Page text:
Government has raised KR10 billion in terms of tax, non-tax, and grant revenue for the period January to May 2013, while expenditure for the same period totalled KR12.8 billion.
Secretary to the Treasury, Fredson Yamba, said this represented an execution rate of 41.5 per cent against an approved budget of KR32.2 billion.
Mr Yamba said the performance of the 2013 budget has been impressive, dispelling rumours that it has degenerated into an over-run.
“From January to May 2013, government only spent KR12.8 billion from the KR32.2 billion budget of which, first quarter expenditure amounted to KR8.1 billion and in the last two months, an additional KR4.75 billion has been spent. How, then can there be an over-run,” wondered Mr Yamba.
He disclosed that government projected to spend K2.63 billion to facilitate various programmes and activities approved in the 2013 budget, but as at the end of April, a total of K2.8 billion was funded, representing 7.3 per cent above target.
Mr Yamba said the difference between revenue and expenditure was bridged by domestic borrowing through government bonds and treasury bills, within the levels approved by Parliament for the 2013 budget.
According to a statement made available to ZANIS in Lusaka today, the secretary to the treasury was speaking on issuance of the latest treasury information brief.
He explained that of the releases made over this period, 42 per cent went toward facilitating statutory and contractual obligations such as debt service and the payment of salaries and wages in a bid to facilitate service delivery.
Mr Yamba stated that 58.5 per cent balance of the releases enabled the provision of goods and services through the various government departments which included KR257 billion toward payments to retirees under the Public Service Pension Fund (PSPF), KR1.6 billion for the construction and rehabilitation of road and rail infrastructure, KR365.8 billion for electricity distribution and KR106 billion for the facilitation of affordable credit to Small and Medium Enterprises (SME’s).
He also stated that government expected to raise KR2.55 billion from taxes and non-taxes in April, 2013, but receipts amounted to K2.61 billion due to higher collections from Pay As You Earn (PAYE) and trade taxes.
Mr Yamba added that revenues and grants collected in May amounted to KR2.1 billion and were above the projected target by KR131 million.
Mr Yamba noted that the treasury faced timing challenges in terms of revenue inflows and expenditure demands towards the end of the first quarter and the beginning of the current quarter, particularly in facilitating the UNWTO activities and the funding requirements for the Farmer Input Support Programme (FISP).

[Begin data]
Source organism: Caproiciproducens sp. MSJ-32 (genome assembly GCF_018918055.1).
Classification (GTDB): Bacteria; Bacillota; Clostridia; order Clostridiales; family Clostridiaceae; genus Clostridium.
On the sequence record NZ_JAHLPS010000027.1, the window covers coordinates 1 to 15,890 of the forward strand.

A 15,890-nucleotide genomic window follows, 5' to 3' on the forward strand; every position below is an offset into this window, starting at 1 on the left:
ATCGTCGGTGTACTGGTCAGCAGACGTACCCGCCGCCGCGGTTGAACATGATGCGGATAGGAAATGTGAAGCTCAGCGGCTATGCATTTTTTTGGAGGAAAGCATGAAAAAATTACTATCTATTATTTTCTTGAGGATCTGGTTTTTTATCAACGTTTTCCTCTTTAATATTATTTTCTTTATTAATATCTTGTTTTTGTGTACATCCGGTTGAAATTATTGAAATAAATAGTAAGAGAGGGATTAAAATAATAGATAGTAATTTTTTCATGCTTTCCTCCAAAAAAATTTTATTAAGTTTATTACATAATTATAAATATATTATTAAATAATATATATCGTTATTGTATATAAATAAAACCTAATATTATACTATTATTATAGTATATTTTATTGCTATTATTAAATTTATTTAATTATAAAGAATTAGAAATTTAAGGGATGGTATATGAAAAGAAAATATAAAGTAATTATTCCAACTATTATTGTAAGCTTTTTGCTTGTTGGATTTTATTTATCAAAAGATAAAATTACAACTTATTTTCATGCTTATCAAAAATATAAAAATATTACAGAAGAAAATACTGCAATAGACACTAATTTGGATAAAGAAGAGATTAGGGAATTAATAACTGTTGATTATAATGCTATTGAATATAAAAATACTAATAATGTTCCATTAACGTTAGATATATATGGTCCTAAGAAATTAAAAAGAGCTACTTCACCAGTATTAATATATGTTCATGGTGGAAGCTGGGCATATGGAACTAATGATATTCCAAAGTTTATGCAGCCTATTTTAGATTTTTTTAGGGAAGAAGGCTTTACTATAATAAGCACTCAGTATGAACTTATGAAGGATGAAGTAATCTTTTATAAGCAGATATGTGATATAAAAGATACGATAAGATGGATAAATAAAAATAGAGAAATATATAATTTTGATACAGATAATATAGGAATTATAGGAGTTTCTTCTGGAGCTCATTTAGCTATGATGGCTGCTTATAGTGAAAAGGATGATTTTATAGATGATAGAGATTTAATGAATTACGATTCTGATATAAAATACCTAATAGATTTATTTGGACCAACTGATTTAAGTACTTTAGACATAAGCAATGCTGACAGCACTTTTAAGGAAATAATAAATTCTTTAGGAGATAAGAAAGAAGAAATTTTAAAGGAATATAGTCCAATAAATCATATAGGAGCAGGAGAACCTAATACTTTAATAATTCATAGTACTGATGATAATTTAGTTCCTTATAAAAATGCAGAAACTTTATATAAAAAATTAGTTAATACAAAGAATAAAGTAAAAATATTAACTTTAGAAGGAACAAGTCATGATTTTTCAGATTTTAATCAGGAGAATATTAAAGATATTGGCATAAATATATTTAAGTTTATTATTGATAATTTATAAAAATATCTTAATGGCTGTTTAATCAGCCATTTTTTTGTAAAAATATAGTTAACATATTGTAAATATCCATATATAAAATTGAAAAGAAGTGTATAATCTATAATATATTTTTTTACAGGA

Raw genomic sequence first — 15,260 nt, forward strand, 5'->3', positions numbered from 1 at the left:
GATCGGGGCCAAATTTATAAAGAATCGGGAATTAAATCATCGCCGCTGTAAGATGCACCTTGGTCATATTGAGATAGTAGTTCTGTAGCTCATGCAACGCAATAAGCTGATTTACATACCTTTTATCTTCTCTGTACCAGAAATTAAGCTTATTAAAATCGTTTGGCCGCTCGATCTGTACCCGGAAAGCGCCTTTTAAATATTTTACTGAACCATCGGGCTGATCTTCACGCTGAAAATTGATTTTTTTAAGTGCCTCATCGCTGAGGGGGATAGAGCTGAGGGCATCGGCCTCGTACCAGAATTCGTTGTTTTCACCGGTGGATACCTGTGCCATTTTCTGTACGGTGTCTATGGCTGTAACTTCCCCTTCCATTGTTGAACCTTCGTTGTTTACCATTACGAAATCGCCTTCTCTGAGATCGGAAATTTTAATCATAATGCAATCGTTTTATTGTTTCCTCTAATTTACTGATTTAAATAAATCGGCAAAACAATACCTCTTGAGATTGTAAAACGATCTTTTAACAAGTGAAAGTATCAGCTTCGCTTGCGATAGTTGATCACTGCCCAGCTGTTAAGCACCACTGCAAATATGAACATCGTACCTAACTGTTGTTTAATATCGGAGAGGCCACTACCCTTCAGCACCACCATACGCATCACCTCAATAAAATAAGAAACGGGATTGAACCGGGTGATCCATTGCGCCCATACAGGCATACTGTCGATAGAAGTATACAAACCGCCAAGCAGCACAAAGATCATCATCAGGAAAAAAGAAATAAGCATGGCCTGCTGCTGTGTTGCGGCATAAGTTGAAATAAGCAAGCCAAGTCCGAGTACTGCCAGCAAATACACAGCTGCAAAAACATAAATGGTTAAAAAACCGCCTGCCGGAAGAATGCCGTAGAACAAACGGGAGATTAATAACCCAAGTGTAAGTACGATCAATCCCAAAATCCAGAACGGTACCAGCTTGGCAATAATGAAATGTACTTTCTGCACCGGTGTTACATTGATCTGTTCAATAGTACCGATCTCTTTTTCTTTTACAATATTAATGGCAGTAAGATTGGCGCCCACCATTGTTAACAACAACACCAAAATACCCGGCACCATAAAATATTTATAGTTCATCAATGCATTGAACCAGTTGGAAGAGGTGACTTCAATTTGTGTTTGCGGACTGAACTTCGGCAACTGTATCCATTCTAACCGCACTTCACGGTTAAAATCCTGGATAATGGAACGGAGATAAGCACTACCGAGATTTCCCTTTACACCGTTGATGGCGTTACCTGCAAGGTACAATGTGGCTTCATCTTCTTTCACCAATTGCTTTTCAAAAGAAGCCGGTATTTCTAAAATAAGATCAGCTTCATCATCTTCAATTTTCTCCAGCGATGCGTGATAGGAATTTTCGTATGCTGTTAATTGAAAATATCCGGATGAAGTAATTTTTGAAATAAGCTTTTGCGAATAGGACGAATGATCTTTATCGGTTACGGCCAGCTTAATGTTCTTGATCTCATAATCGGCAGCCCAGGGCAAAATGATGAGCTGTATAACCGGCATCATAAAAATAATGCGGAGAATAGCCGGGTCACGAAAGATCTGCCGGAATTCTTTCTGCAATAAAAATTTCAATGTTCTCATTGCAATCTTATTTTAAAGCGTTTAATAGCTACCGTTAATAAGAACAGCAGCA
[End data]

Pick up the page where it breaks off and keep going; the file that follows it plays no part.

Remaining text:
“The higher than programmed releases in April were occasioned by expenditure pressures, particularly for oil procurement. Under constitutional and statutory expenditure, K847.2 million was spent on payment of salaries, wages and emoluments for constitutional office holders in April, 2013. K120.3 million was spent on domestic debt service related to government bonds and Treasury Bills, while K100.9 million went towards external debt.
“K1.75 billion was spent on operations and programmes in Ministries, Provinces and other Spending Agencies (MPSAs) of which K51.4 million was allocated to pensions. Other notable expenditure in April included K164.20 million for road construction and maintenance, K48 million for the Constituency Development Fund (CDF), K18 million for compensation and awards, and K6 million for drafting of the Zambian Constitution. Incidentally, the K20 million budgeted in 2013 for drafting the constitution has been exhausted” he said.
Meanwhile, Mr Yamba said the treasury also facilitated several unbudgeted for activities during the month of April 2013.
He said these include K652.56 million to facilitate payments for fuel procurement, K85.44 million for the UNWTO capital projects and K26.3 million for seed suppliers arising from the re-planting exercise necessitated by the army worm attack in December 2012, and K6.24 million to cater for the shortfall for the Zambia Wildlife Authority (ZAWA).